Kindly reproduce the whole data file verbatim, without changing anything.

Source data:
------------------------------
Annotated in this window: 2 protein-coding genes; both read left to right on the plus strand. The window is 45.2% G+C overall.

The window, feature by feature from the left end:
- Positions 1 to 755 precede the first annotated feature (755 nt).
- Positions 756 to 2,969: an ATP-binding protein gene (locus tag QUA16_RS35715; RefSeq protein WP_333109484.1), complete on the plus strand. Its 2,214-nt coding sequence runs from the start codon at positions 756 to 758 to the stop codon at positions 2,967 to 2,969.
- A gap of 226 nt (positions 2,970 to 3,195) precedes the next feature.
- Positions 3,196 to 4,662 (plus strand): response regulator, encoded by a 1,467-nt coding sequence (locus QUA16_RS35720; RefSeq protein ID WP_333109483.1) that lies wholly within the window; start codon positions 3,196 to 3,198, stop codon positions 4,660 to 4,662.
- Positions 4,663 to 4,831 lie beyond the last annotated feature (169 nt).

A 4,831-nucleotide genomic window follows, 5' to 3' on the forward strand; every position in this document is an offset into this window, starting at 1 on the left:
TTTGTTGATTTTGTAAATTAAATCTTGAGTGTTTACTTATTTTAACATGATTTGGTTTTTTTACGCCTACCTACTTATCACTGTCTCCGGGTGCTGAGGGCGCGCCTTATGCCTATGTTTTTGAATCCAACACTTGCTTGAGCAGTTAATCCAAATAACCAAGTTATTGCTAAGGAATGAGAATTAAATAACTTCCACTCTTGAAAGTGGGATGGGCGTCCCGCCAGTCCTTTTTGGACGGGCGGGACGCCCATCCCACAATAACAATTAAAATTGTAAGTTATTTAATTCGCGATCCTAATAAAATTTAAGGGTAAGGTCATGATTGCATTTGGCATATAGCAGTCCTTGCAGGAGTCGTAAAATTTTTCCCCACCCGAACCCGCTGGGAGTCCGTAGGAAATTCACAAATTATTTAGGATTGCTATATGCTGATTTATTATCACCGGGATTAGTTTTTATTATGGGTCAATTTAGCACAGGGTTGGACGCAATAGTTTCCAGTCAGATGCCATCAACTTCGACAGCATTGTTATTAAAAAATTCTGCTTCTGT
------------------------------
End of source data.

Annotated in this window: 2 protein-coding genes; both read left to right on the plus strand. The window is 45.2% G+C overall.

The window, feature by feature from the left end:
- Positions 1 to 755 precede the first annotated feature (755 nt).
- Positions 756 to 2,969: an ATP-binding protein gene (locus tag QUA16_RS35715; RefSeq protein WP_333109484.1), complete on the plus strand. Its 2,214-nt coding sequence runs from the start codon at positions 756 to 758 to the stop codon at positions 2,967 to 2,969.
- A gap of 226 nt (positions 2,970 to 3,195) precedes the next feature.
- Positions 3,196 to 4,662 (plus strand): response regulator, encoded by a 1,467-nt coding sequence (locus QUA16_RS35720; RefSeq protein ID WP_333109483.1) that lies wholly within the window; start codon positions 3,196 to 3,198, stop codon positions 4,660 to 4,662.
- Positions 4,663 to 4,831 lie beyond the last annotated feature (169 nt).

A 4,831-nucleotide genomic window follows, 5' to 3' on the forward strand; every position in this document is an offset into this window, starting at 1 on the left:
TTTGTTGATTTTGTAAATTAAATCTTGAGTGTTTACTTATTTTAACATGATTTGGTTTTTTTACGCCTACCTACTTATCACTGTCTCCGGGTGCTGAGGGCGCGCCTTATGCCTATGTTTTTGAATCCAACACTTGCTTGAGCAGTTAATCCAAATAACCAAGTTATTGCTAAGGAATGAGAATTAAATAACTTCCACTCTTGAAAGTGGGATGGGCGTCCCGCCAGTCCTTTTTGGACGGGCGGGACGCCCATCCCACAATAACAATTAAAATTGTAAGTTATTTAATTCGCGATCCTAATAAAATTTAAGGGTAAGGTCATGATTGCATTTGGCATATAGCAGTCCTTGCAGGAGTCGTAAAATTTTTCCCCACCCGAACCCGCTGGGAGTCCGTAGGAAATTCACAAATTATTTAGGATTGCTATATGCTGATTTATTATCACCGGGATTAGTTTTTATTATGGGTCAATTTAGCACAGGGTTGGACGCAATAGTTTCCAGTCAGATGCCATCAACTTCGACAGCATTGTTATTAAAAAATTCTGCTTCTGT